Celebrating a sustainable springtime can mean much more than just starting seedlings.
For three McGill workplaces, a sustainable spring has meant recommitting to embedding sustainable practices into their daily lives, at home and at the office, with the Sustainable Workplace Certification Program. From developing a greater understanding of the social dimension of sustainability to learning how to further reduce waste, these teams have used the program to find sustainable habits that work for them.
Trottier Institute for Sustainability in Engineering and Design (TISED) – Bronze
Number of team members: 4
Sustainability Goal: To improve our office and home habits and environment, and find new team-building initiatives to promote sustainability at McGill.
Sustainability is a core principle of the Trottier Institute for Sustainability in Engineering and Design (TISED).
“The mission of TISED is to catalyze innovative engineering and design solutions to overcome local and global sustainability challenges,” explained Ambassador Parisa Hassani.
While TISED provides McGill engineering students with interdisciplinary course options, research funding, and opportunities to engage through symposia, talks, and conferences, the team behind the Institute felt it was equally important to embody the values of sustainability through their day-to-day work.
Through the bronze-level certification, the team has committed to actions such as prioritizing reusable dishware at home and the office, sharing details about proper waste disposal on campus, and making plans to step away from the computer to enjoy each other’s company at lunch hour.
“Receiving this certification would provide the TISED team with recognition and encouragement to continue to play our role in making McGill University a more sustainable institution,” said Hassani.
Desautels Faculty of Management Masters Office – Silver
Number of team members: 21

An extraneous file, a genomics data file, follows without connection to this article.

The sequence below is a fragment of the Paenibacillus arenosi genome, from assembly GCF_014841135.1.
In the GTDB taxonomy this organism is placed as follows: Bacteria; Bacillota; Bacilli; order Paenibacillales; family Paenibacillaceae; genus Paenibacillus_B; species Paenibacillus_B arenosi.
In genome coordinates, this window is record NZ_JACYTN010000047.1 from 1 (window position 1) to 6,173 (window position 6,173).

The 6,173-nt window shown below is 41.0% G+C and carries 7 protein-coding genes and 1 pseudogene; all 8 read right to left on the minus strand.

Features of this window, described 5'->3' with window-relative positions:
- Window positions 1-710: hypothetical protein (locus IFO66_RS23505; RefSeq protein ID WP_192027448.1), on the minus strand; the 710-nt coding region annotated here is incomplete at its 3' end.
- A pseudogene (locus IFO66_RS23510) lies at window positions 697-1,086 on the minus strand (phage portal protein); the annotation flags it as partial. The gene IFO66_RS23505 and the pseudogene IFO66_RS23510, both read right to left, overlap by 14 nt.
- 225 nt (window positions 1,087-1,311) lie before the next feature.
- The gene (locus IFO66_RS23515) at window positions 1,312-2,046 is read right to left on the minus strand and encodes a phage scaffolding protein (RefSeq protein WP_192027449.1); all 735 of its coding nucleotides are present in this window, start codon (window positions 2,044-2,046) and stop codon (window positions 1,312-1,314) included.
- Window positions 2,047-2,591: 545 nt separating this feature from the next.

Sample Silver-level Action: Work toward achieving gold-level certification in 2022
“We completed the Bronze level certification at the end of 2021 and wanted to keep building on the momentum and seek our silver certification,” explained Ambassador Wesley McCoy.
Through the silver-level certification, McCoy said his team has built greater “awareness of the small actions that can lead to a large impact on our sustainability.”
“Our team has gained a deeper appreciation and awareness for making sustainable choices in their day-to-day life. Small actions have large impact,” he said.
McCoy continued that through the certification, his team has developed an interest into the three dimensions of sustainability—environment, economics, and social—and how they relate to their faculty’s Equity, Diversity, and Inclusion (EDI) initiatives.
Maude Abbott Medical Museum (MAMM) – Silver
Number of team members: 10
Sample silver-level action: Started a medicinal garden in the unused planters in front of Strathcona building.
“We wanted to challenge ourselves and our colleagues to be more deliberate in our actions,” explained Sustainable Workplace Ambassador Callum Mullen.
The research practices undertaken by members of the MAMM team produce waste inherently, said Mullen. By moving forward with the certification program, “we aimed to reduce the waste we produce as a team to try to take some of these practices back to our own classes, labs, and friend groups.”
Through their participation in the Sustainable Workplace Certification program, Mullen said that these practices have become habit.
“With the Bronze certification under our belt, we rarely have to think about the sustainability practices, it’s become second nature,” Mullen said. We’re happy to implement changes and encourage other teams to do the same.”
The Sustainable Workplace Certification program includes environmentally, economically, and socially aware action items to inspire sustainable changes at work and at home. Learn more here.